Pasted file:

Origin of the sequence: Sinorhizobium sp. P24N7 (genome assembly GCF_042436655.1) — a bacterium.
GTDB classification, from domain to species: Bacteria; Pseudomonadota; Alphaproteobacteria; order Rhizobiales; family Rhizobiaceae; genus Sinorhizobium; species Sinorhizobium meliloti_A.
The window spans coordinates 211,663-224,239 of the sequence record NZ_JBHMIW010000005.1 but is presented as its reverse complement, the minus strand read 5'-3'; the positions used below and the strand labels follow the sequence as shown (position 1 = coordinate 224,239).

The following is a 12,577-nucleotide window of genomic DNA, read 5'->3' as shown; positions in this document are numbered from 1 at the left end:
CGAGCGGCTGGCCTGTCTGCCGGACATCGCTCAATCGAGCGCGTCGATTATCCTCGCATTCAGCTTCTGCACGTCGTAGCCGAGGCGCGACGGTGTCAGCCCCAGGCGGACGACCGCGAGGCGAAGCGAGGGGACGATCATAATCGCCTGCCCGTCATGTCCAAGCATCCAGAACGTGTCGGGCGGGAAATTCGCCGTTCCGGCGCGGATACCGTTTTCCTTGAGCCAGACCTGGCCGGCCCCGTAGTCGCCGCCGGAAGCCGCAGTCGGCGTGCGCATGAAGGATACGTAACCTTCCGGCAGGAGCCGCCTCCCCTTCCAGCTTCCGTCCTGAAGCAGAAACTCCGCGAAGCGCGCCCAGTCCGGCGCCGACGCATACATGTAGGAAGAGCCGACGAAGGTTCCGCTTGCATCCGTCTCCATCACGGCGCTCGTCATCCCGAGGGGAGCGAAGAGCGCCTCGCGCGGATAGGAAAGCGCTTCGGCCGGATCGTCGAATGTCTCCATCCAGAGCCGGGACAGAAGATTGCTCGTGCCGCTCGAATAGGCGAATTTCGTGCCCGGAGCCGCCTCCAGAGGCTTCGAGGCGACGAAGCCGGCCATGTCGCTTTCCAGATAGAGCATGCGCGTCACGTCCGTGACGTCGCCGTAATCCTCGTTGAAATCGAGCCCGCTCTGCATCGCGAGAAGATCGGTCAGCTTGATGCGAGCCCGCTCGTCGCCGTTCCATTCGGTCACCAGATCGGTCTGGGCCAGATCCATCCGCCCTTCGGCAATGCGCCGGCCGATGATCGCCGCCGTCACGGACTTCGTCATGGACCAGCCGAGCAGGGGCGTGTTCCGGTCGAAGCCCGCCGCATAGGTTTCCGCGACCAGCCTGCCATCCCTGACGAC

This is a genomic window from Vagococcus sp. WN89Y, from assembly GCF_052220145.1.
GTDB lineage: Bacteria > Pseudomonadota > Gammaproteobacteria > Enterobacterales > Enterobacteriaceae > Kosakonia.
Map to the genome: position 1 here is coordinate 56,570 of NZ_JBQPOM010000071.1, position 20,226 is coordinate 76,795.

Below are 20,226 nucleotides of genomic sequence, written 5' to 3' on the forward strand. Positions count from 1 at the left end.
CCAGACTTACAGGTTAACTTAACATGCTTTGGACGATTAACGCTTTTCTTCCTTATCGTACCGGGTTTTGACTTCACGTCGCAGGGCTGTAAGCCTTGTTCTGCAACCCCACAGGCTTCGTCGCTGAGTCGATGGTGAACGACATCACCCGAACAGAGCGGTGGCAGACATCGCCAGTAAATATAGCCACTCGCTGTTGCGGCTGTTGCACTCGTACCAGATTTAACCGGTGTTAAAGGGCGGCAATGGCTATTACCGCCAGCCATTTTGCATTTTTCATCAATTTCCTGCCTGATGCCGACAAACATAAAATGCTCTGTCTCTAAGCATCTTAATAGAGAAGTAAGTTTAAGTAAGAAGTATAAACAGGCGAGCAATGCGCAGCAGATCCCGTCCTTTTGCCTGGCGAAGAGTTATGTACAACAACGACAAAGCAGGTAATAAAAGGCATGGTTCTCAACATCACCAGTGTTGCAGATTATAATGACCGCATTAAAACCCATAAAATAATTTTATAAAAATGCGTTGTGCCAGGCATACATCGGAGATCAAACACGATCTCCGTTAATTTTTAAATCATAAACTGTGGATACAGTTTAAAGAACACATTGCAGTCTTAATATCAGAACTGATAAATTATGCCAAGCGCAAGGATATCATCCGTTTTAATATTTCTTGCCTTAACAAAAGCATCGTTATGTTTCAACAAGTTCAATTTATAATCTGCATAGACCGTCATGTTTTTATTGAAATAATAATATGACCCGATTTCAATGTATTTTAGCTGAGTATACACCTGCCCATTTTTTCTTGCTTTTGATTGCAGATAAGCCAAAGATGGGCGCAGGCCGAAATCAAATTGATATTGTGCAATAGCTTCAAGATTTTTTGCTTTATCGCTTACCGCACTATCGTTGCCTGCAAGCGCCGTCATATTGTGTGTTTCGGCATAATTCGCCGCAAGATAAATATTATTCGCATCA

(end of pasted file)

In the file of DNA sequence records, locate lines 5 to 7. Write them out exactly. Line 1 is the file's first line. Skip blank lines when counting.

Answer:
CGAGCGGCTGGCCTGTCTGCCGGACATCGCTCAATCGAGCGCGTCGATTATCCTCGCATTCAGCTTCTGCACGTCGTAGCCGAGGCGCGACGGTGTCAGCCCCAGGCGGACGACCGCGAGGCGAAGCGAGGGGACGATCATAATCGCCTGCCCGTCATGTCCAAGCATCCAGAACGTGTCGGGCGGGAAATTCGCCGTTCCGGCGCGGATACCGTTTTCCTTGAGCCAGACCTGGCCGGCCCCGTAGTCGCCGCCGGAAGCCGCAGTCGGCGTGCGCATGAAGGATACGTAACCTTCCGGCAGGAGCCGCCTCCCCTTCCAGCTTCCGTCCTGAAGCAGAAACTCCGCGAAGCGCGCCCAGTCCGGCGCCGACGCATACATGTAGGAAGAGCCGACGAAGGTTCCGCTTGCATCCGTCTCCATCACGGCGCTCGTCATCCCGAGGGGAGCGAAGAGCGCCTCGCGCGGATAGGAAAGCGCTTCGGCCGGATCGTCGAATGTCTCCATCCAGAGCCGGGACAGAAGATTGCTCGTGCCGCTCGAATAGGCGAATTTCGTGCCCGGAGCCGCCTCCAGAGGCTTCGAGGCGACGAAGCCGGCCATGTCGCTTTCCAGATAGAGCATGCGCGTCACGTCCGTGACGTCGCCGTAATCCTCGTTGAAATCGAGCCCGCTCTGCATCGCGAGAAGATCGGTCAGCTTGATGCGAGCCCGCTCGTCGCCGTTCCATTCGGTCACCAGATCGGTCTGGGCCAGATCCATCCGCCCTTCGGCAATGCGCCGGCCGATGATCGCCGCCGTCACGGACTTCGTCATGGACCAGCCGAGCAGGGGCGTGTTCCGGTCGAAGCCCGCCGCATAGGTTTCCGCGACCAGCCTGCCATCCCTGACGAC

This is a genomic window from Vagococcus sp. WN89Y, from assembly GCF_052220145.1.
GTDB lineage: Bacteria > Pseudomonadota > Gammaproteobacteria > Enterobacterales > Enterobacteriaceae > Kosakonia.